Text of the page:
2220 WordsOct 24, 20139 Pages
PETER DRUCKER Jorrian Gelink The road to an organization’s success depends on the PEOPLE. In Peter Drucker’s writings, there was always a part on people and how they can CONTRIBUTE. Before the internet and social media congested world of today; Drucker noticed how people behaved with their work duties. Whether it was putting a tire on a car; talking strategy on how to move the business forward or volunteers interacting with each other at a non-profit, Drucker soon realized that successful organizations have the foundation of great people. People grow organizations together. From the beginning straight to the end; it is the people who decide how far they want to take their organization. Knowledge work defines our society today.…show more content…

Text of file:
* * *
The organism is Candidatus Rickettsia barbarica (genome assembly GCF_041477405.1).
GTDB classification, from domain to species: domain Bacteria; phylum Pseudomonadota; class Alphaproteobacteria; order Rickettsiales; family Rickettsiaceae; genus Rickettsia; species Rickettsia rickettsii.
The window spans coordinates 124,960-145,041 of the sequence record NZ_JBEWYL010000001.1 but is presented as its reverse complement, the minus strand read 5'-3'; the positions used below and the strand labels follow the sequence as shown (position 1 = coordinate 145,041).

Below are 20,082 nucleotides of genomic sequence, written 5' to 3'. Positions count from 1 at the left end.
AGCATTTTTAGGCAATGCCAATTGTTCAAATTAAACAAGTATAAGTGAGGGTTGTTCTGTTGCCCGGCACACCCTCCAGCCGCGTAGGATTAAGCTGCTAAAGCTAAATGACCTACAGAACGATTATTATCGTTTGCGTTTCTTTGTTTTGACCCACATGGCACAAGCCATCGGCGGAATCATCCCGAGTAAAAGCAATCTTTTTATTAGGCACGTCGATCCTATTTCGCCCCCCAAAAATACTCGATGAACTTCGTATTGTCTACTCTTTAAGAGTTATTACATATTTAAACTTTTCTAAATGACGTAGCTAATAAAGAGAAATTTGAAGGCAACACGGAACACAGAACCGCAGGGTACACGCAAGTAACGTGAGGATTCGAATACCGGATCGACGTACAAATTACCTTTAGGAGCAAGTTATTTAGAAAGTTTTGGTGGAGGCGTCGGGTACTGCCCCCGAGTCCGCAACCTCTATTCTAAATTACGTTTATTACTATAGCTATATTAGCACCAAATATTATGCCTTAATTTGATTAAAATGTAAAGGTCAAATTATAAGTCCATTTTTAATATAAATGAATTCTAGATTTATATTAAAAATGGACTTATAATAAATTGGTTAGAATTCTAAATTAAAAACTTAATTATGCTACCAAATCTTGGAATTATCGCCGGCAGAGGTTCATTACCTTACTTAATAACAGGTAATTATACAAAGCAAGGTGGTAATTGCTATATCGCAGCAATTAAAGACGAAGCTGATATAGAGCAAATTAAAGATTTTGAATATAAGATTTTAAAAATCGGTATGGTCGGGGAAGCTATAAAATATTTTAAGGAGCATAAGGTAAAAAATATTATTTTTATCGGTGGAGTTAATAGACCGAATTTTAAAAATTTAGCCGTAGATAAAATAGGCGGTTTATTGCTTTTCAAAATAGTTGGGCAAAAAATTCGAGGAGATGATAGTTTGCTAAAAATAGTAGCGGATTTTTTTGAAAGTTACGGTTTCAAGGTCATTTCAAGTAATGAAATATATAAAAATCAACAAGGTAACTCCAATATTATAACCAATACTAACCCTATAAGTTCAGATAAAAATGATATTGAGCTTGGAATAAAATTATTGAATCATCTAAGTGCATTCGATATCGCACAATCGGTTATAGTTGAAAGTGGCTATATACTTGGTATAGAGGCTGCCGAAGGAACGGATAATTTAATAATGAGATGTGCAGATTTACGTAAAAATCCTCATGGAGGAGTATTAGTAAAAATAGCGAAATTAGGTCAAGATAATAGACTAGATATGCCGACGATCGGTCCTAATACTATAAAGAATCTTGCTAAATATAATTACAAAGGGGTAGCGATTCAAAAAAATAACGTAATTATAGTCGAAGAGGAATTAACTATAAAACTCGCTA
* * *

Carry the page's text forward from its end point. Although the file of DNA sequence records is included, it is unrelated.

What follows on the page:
--He originated the view of the corporation as a human community—again, in the 1950s—built on trust and respect for the worker and not just a profit-making machine, a perspective that won Drucker an almost godlike reverence among the Japanese. --He first made clear—still the ’50s—that there is “no business without a customer,” a simple notion that ushered in a new marketing mindset. --He argued in the 1960s—long before others—for the importance of substance over style, for institutionalized practices over charismatic, cult leaders. --He wrote about the contribution of knowledge workers—in the 1970s—long before anyone knew or understood how knowledge would trump raw material as the essential capital of the New Economy. As he aged, Drucker appeared to assume more gravitas, slowing his speech, projecting a more authoritative presence, allowing his audience to hang on his words. He expressed dismay with the greed and self-interest that pervaded corporate America in his later years, shifting his focus to nonprofits. In writings and speeches during the 1980s, Drucker emerged as one of corporate America’s most important critics, preaching against reckless mergers and acquisitions. He warned that CEO pay had rocketed out of control and implored boards to hold CEO compensation to no more than 20 times what the rank and file made. In The Definitive Drucker: Challenges for Tomorrow’s Executives—Final Advice from the Father of
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